Historically, this herb was valued for its ability to clear physical illnesses as well as dark spiritual energy. Hyssop was traditionally a cleansing herb in every sense of the word. It has been used for respiratory disorders since about 400 BCE. It is said that the Romans planted hyssop as they expanded their empire because they regarded it so highly for its medicinal and ritual uses. The Pennsylvania Dutch have a tradition of using it in floor washing and cleansing rooms. Blended with licorice, horehound, figs, and plums, they also use hyssop to heal all illnesses of the head and chest, thin phlegms, and calm hoarseness. Hung in a bundle, in a sachet, or sprayed about, it was used to purify and cleanse spaces of negative energies. Hyssop has long had a place in pagan ritual use as a cleansing and protective herb. In addition to cleansing sacred space, it is burned in the dark of the moon to break bad habits or old patterns that no longer serve you. Hyssop is
also added to baths to cleanse and purify the body, and is used as a wash water to purge your hearth and home of bad energy.
Discorides claimed “Hyssop boiled with rue and honey, and drank, helps those that are troubled with coughs, shortness of breath, wheezing and rheumatic distillation upon the lungs.” Culpeper liked it for a wide variety of complaints such as intestinal worms, dropsy, a wound wash, bruises, quinsy, toothache, tinnitus, snake bites, lice, and as an expectorant. Farmers believed that hyssop could treat wounds they incurred from rusty implements to avoid tetanus (which there are is no current research to support).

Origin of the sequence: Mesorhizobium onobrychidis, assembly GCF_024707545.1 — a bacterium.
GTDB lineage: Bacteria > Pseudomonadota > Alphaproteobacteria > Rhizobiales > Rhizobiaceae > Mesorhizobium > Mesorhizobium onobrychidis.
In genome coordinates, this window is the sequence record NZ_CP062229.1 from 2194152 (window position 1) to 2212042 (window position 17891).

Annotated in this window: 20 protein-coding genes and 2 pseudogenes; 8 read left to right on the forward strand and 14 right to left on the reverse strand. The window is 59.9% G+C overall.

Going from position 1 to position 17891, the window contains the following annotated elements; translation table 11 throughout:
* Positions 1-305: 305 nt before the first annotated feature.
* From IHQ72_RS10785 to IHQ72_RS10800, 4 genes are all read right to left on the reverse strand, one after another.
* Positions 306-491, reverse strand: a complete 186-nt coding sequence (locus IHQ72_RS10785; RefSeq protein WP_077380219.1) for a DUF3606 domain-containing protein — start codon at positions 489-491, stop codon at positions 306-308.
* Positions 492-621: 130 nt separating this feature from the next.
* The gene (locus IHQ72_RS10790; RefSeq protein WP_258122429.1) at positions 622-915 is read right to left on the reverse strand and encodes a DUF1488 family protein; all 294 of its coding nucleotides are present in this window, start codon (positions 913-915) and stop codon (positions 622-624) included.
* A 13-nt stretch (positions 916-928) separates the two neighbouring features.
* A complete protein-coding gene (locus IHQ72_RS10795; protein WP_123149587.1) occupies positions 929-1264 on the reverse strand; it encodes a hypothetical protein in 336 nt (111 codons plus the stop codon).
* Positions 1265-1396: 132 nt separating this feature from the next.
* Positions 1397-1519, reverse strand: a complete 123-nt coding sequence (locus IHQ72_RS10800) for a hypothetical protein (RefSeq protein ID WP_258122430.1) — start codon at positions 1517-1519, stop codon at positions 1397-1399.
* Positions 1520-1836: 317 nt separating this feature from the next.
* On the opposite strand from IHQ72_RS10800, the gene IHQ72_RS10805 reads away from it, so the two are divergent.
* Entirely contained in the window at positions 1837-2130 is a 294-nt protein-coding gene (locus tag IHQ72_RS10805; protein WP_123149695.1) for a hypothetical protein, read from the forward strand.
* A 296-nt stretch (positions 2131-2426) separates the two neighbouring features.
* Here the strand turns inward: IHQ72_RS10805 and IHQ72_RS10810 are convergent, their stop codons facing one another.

In her Modern Herbal, Maude Grieve states…
|“The healing virtues of the plant are due to a particular volatile oil, which is stimulative, carminative and sudorific. It admirably promotes expectoration, and in chronic catarrh its diaphoretic and stimulant properties combine to render it of especial value.”|
The fresh or dried herb has been used as a culinary herb in Greek and Israeli cooking to flavor soups, stews, soft cheeses, sauces, pasta dishes, baked into breads, cooked with vegetables, and the flowers added to green salads. It’s also been used as a savory addition to sweet foods such as jellies, custards, or cooked with fruit. It’s also an ingredient in the French liqueur Chartreuse (by name and color) made by Carthusian monks. Beekeepers feed their bees on hyssop to produce a fragrant honey.